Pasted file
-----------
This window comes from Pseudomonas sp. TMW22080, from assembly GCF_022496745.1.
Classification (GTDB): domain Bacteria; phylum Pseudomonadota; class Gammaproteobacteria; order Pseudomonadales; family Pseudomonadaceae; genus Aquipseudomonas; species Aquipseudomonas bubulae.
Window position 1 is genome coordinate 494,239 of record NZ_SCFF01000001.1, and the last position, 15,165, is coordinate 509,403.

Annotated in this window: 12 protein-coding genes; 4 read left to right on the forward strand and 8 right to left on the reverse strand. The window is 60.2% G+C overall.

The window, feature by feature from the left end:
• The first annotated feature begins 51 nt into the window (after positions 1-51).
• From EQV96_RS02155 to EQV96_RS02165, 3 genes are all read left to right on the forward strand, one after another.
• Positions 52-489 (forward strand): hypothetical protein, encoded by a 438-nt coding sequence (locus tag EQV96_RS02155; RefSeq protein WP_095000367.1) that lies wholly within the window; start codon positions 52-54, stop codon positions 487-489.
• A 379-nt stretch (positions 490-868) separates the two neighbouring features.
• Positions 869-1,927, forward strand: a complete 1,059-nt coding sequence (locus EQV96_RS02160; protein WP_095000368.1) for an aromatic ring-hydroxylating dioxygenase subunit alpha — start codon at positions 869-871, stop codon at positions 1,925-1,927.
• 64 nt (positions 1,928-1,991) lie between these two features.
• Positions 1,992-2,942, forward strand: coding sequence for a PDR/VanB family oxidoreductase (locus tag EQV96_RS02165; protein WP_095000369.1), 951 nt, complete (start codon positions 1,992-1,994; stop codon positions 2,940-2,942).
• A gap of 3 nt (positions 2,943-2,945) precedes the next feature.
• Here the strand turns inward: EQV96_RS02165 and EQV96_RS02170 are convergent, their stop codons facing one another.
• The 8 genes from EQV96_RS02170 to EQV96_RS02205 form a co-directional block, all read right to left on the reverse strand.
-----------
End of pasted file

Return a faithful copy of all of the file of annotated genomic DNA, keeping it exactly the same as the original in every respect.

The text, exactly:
This window comes from Pseudomonas sp. TMW22080, from assembly GCF_022496745.1.
Classification (GTDB): domain Bacteria; phylum Pseudomonadota; class Gammaproteobacteria; order Pseudomonadales; family Pseudomonadaceae; genus Aquipseudomonas; species Aquipseudomonas bubulae.
Window position 1 is genome coordinate 494,239 of record NZ_SCFF01000001.1, and the last position, 15,165, is coordinate 509,403.

Annotated in this window: 12 protein-coding genes; 4 read left to right on the forward strand and 8 right to left on the reverse strand. The window is 60.2% G+C overall.

The window, feature by feature from the left end:
• The first annotated feature begins 51 nt into the window (after positions 1-51).
• From EQV96_RS02155 to EQV96_RS02165, 3 genes are all read left to right on the forward strand, one after another.
• Positions 52-489 (forward strand): hypothetical protein, encoded by a 438-nt coding sequence (locus tag EQV96_RS02155; RefSeq protein WP_095000367.1) that lies wholly within the window; start codon positions 52-54, stop codon positions 487-489.
• A 379-nt stretch (positions 490-868) separates the two neighbouring features.
• Positions 869-1,927, forward strand: a complete 1,059-nt coding sequence (locus EQV96_RS02160; protein WP_095000368.1) for an aromatic ring-hydroxylating dioxygenase subunit alpha — start codon at positions 869-871, stop codon at positions 1,925-1,927.
• 64 nt (positions 1,928-1,991) lie between these two features.
• Positions 1,992-2,942, forward strand: coding sequence for a PDR/VanB family oxidoreductase (locus tag EQV96_RS02165; protein WP_095000369.1), 951 nt, complete (start codon positions 1,992-1,994; stop codon positions 2,940-2,942).
• A gap of 3 nt (positions 2,943-2,945) precedes the next feature.
• Here the strand turns inward: EQV96_RS02165 and EQV96_RS02170 are convergent, their stop codons facing one another.
• The 8 genes from EQV96_RS02170 to EQV96_RS02205 form a co-directional block, all read right to left on the reverse strand.